I wondered if other writers and scientists were having the same experience as me. In a discussion that started on Twitter, I found that they are. Here’s one example, from Rebecca Skloot, the author of The Immortal Life of Henrietta Lacks:


I want to emphasize that when a writer like Skloot says something like this, you should not take it to mean, “These awful kids! They’re interrupting my soap operas!” Skloot has dedicated a lot of her time to helping young students delve into the science in her book. In addition to speaking in person at schools, Skloot has posted a lot of resources on her web site specifically intended for students. And yet Skloot reports getting three or four desperate pleas for personalized help each week.

Over the past few days, I continued this conversation on Twitter and email and found other scientists and writers with the same experience. And we all felt the same consternation. We want to help students learn about science, but we don’t have time to handle floods of requests, and it doesn’t feel right to supply emails that students can simply cut and paste into their assignments, when they should be learning how to learn from reading.

So, here are a few thoughts I have about how to make this situation better.

First, to science teachers:

It’s great that you are looking for new ways for your students to do research and learn about science. But having them send emails to scientists and writers has failure stitched into its very concept. Writers are perpetually scrambling to meet deadlines and pitch new stories. Scientists have full plates as well, between their research, their eternal quest for the next grant, and their teaching. To answer a single email from a student–either in the form of a long list of questions or just an open-ended plea for help–takes a lot of time. We may respond to the first few emails we get, but as they keep pouring in, we tend to burn out. And the more popular this becomes as a pedagogical tool, the more emails students will be sending to scientists and writers. And that makes people burn out even faster. It doesn’t seem fair to the students for their grade to depend on whether they get a reply from their email. Even the most polite email may land in the inbox of someone who decided long ago never to respond to such requests.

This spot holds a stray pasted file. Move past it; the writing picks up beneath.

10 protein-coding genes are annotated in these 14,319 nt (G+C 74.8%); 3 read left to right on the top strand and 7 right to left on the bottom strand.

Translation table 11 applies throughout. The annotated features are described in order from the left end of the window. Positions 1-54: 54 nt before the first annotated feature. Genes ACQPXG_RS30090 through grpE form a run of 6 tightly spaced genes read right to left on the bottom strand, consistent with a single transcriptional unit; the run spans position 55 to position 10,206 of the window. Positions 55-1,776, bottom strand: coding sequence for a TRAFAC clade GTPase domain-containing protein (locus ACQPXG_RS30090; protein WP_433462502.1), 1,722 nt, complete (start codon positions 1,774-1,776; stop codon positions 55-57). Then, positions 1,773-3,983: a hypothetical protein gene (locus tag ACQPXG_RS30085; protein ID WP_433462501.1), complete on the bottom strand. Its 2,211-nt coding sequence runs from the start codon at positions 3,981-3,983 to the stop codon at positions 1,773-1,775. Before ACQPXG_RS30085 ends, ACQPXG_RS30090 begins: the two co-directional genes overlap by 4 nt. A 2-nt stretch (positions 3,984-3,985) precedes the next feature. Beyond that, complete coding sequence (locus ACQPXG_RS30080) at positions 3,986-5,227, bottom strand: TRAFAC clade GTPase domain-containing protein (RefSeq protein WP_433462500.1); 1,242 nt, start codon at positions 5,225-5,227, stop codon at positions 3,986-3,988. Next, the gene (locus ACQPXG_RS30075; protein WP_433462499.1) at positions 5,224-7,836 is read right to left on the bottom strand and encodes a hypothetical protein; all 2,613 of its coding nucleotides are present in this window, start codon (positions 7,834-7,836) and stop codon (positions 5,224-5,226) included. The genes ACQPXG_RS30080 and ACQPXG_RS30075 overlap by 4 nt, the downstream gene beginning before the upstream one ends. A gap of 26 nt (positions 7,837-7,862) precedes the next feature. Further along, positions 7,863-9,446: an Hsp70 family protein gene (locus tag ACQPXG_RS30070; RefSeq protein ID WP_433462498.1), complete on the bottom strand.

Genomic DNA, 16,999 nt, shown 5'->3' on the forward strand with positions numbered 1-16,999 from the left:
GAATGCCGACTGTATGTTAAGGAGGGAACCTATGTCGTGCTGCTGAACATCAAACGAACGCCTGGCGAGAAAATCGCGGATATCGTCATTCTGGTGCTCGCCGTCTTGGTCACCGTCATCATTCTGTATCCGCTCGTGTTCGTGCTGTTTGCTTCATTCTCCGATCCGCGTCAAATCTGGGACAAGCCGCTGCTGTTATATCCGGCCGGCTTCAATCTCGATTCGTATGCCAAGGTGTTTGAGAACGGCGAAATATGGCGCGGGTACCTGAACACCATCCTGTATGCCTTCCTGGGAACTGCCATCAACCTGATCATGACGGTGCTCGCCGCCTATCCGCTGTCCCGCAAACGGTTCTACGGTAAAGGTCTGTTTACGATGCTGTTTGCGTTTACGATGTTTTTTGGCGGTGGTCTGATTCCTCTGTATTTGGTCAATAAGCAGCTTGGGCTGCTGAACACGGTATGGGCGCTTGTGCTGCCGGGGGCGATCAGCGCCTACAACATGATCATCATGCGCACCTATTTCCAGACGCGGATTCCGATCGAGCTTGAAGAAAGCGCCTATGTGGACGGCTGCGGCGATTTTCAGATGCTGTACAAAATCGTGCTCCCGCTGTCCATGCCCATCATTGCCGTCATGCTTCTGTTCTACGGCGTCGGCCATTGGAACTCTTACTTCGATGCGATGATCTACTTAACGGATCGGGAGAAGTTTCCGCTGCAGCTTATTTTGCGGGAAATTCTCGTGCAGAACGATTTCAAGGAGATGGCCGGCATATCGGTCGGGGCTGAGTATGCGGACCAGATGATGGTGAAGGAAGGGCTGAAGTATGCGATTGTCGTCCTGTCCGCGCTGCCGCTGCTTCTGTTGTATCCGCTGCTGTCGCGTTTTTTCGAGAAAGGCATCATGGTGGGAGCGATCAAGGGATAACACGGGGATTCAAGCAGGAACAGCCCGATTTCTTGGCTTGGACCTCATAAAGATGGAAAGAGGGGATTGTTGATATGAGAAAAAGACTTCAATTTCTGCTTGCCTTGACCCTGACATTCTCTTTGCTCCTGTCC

And, frankly, we can’t help but wonder what good this exercise does. When we were young, it certainly was a thrill to get an email or a letter from someone we admired. A message like that can steer young people into a career and change their life. But the exchanges we get today are nothing of the sort. They are just requests for information. They’re sometimes courteous and they’re sometimes unintentionally rude. But it feels about as educational for the students as copying a Wikipedia page.

Don’t get us wrong. We enjoy communicating with students and we see it as a valuable thing to do. But we just want to do so in a better way. The Internet offers many other opportunities for students to make contact with scientists and writers. One way is to have a Skype video chat with a class. In 45 minutes, we can talk with dozens of students, who can pepper us with questions. Again, it’s not possible for any person to talk to a dozen classes a week. But there are a whole lot of writers and scientists out there.

If you decide that it’s still useful to have your students send out emails, please don’t just shoo them off into cyberspace. Spend time making sure that students are actually getting something from what they’re reading, so that their emails are thoughtful rather than boilerplate. I’d also suggest having them turn in draft emails to you as part of the assignment. Help them learn the fine art of letter writing. Don’t just send them off to write emails that start, “hey carl…”

And, to students:

You’re the first generation to grow up in the ocean of information that we call the Internet. In some ways, this makes you incredibly lucky. You can get hold of information in a matter of seconds that the students in the picture above would never be able to find.

But getting a string of words on your computer screen is not the same as learning, or as understanding. Once you find an article on, say, carnivorous plants, you need to read it deeply. Let the ideas sink in. The first time through, you may not appreciate how all the pieces of the story fit together into a whole. Read it again. Resist the urge to click away to Facebook after every sentence. Print the story out if you have to. Save it as a pdf if you have to. The more you focus on reading, the stronger your mind becomes.

As you read, questions will occur to you. Some of those questions may answer themselves as you come to understand the piece you’re reading. Others may require reading something else. You may find that something else through the Internet. But the Internet is not an Answer Machine, into which you type a vague question and out of which comes a paragraph you can drop into an assignment. Give yourself the chance to really understand the words that come flowing across your screen.